The Silver Lining
David Glenn is a member of The Motley Fool Blog Network -- entries represent the personal opinion of the blogger and are not formally edited.
Amid the bright lights of the North American Auto Show in Detroit, perhaps its brightest star treads the boards quietly. Volkswagen AG (NASDAQOTH:VLKAY) has consistently defied the expectations of the market, Volkswagen heads into its third year of consecutive months of year-on-year growth, which has moved the German Automaker into third place among the automotive royalty, behind Toyota and perennial leader General Motors (NYSE: GM).
Not content just to show at the party, unnamed Volkswagen officials point upwards predicting the company to be in the number one spot by 2018. Bold talk you say? Perhaps, but in one of the toughest automotive markets of the post war era and with the European financial crisis on her borders, Volkswagen AG sold 9.07 million vehicles last year, setting a new sales record, with profit up by 11.2%. Volkswagen CEO, Martin Winterkorn, was humble in saying, "Volkswagen performed extremely well in difficult conditions,” which is CEO speak for, we’re good and we know it!
Dizzy Dean used to say, “It ain’t bragging if you can do it.” Volkswagen’s credit position has allowed the automaker to offer discount financing terms, winning sales from domestic rivals. Volkswagen’s achievement should be viewed in the lights of both Mercedes and Porsche, lowering their sales forecasts in the second half of last year. The BMW group also posted quality numbers up 8% over 2011, but their small unit numbers make BMW a walk on, in the presence of Volkswagen’s celebrity.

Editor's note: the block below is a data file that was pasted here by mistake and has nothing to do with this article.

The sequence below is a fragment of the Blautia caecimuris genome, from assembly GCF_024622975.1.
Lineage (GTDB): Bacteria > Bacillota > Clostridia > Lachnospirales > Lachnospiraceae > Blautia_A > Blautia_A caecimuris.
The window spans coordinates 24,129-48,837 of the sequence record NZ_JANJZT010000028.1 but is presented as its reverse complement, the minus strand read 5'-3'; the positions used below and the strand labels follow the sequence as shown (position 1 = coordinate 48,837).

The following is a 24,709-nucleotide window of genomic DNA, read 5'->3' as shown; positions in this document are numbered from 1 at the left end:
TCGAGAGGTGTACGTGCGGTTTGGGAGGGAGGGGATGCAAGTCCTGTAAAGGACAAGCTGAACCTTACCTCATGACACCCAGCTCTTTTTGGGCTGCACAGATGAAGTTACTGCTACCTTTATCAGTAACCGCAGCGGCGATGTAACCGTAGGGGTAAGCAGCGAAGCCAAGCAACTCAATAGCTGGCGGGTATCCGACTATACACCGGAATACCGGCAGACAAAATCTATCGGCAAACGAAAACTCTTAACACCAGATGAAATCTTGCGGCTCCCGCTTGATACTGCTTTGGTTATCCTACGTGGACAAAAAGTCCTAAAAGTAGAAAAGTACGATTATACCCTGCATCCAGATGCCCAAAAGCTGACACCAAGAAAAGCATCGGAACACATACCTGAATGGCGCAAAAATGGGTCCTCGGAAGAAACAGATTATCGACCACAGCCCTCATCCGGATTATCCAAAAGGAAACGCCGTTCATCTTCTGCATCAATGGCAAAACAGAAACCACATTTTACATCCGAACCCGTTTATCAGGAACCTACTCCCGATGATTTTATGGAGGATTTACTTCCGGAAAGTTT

Sergio Marchionne CEO of Italian Automaker Fiat remarked on the overall market in a New York Times article last summer, "I've never seen it this bad,” he said, which is CEO speak, for it sure beats the hell out of me! then added, "It's a bloodbath of pricing and it's a bloodbath on the margins." He’s acknowledging that those in a good financial position are likely to prosper, at the expense of the less prosperous.
The South Korean automakers posted average year-to-date sales downward 7.5% in September. It would appear to be a flight to quality in the market, as both Mercedes and BMW (Xetra) sales have been strongest in their top end products. GM and Ford Motor Co. reported their best sales numbers in four years, only they haven’t been particularly good years and should be discounted accordingly. The secret of GM’s success has been in the Chinese market, where GM set a sales record of 2.6 million cars last year. GM’s success has not been unobserved, as Volkswagen leadership eye the Chinese market hungrily and will first need to conquer the Asian market before moving from the ranks of pretender to contender.
Can Volkswagen AG continue upwards against downward market pressure and take the number one automotive top spot in five years? As we’ve witnessed in our own domestic market, there have been winners and losers, the losers faded away and the winners consolidated their positions, as winners in the market place. It is logical to assume then, the same clearing process among Europe’s automakers. Consumers are holding on to their automobiles longer than ever before and the flight to quality should continue.
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